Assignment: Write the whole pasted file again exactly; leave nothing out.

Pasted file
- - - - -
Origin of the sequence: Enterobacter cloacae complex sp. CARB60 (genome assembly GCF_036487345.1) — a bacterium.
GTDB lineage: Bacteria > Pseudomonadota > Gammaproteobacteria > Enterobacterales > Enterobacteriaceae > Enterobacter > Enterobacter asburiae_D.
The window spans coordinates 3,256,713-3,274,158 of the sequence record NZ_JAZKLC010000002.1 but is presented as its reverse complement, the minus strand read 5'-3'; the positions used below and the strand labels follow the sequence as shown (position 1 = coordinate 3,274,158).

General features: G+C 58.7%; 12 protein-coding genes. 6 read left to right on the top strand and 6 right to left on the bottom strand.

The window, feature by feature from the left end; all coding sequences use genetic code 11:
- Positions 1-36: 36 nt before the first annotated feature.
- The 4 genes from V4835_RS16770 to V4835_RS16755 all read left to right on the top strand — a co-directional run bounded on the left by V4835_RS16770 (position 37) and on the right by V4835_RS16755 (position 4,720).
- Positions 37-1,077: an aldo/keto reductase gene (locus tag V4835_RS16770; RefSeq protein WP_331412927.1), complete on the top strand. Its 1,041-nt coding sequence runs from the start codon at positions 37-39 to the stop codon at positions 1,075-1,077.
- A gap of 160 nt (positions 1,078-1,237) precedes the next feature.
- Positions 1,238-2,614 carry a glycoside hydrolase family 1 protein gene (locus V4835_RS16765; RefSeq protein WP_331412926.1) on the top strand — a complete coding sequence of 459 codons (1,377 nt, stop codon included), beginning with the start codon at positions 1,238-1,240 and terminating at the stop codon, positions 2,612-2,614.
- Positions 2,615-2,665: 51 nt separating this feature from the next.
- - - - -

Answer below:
Origin of the sequence: Enterobacter cloacae complex sp. CARB60 (genome assembly GCF_036487345.1) — a bacterium.
GTDB lineage: Bacteria > Pseudomonadota > Gammaproteobacteria > Enterobacterales > Enterobacteriaceae > Enterobacter > Enterobacter asburiae_D.
The window spans coordinates 3,256,713-3,274,158 of the sequence record NZ_JAZKLC010000002.1 but is presented as its reverse complement, the minus strand read 5'-3'; the positions used below and the strand labels follow the sequence as shown (position 1 = coordinate 3,274,158).

General features: G+C 58.7%; 12 protein-coding genes. 6 read left to right on the top strand and 6 right to left on the bottom strand.

The window, feature by feature from the left end; all coding sequences use genetic code 11:
- Positions 1-36: 36 nt before the first annotated feature.
- The 4 genes from V4835_RS16770 to V4835_RS16755 all read left to right on the top strand — a co-directional run bounded on the left by V4835_RS16770 (position 37) and on the right by V4835_RS16755 (position 4,720).
- Positions 37-1,077: an aldo/keto reductase gene (locus tag V4835_RS16770; RefSeq protein WP_331412927.1), complete on the top strand. Its 1,041-nt coding sequence runs from the start codon at positions 37-39 to the stop codon at positions 1,075-1,077.
- A gap of 160 nt (positions 1,078-1,237) precedes the next feature.
- Positions 1,238-2,614 carry a glycoside hydrolase family 1 protein gene (locus V4835_RS16765; RefSeq protein WP_331412926.1) on the top strand — a complete coding sequence of 459 codons (1,377 nt, stop codon included), beginning with the start codon at positions 1,238-1,240 and terminating at the stop codon, positions 2,612-2,614.
- Positions 2,615-2,665: 51 nt separating this feature from the next.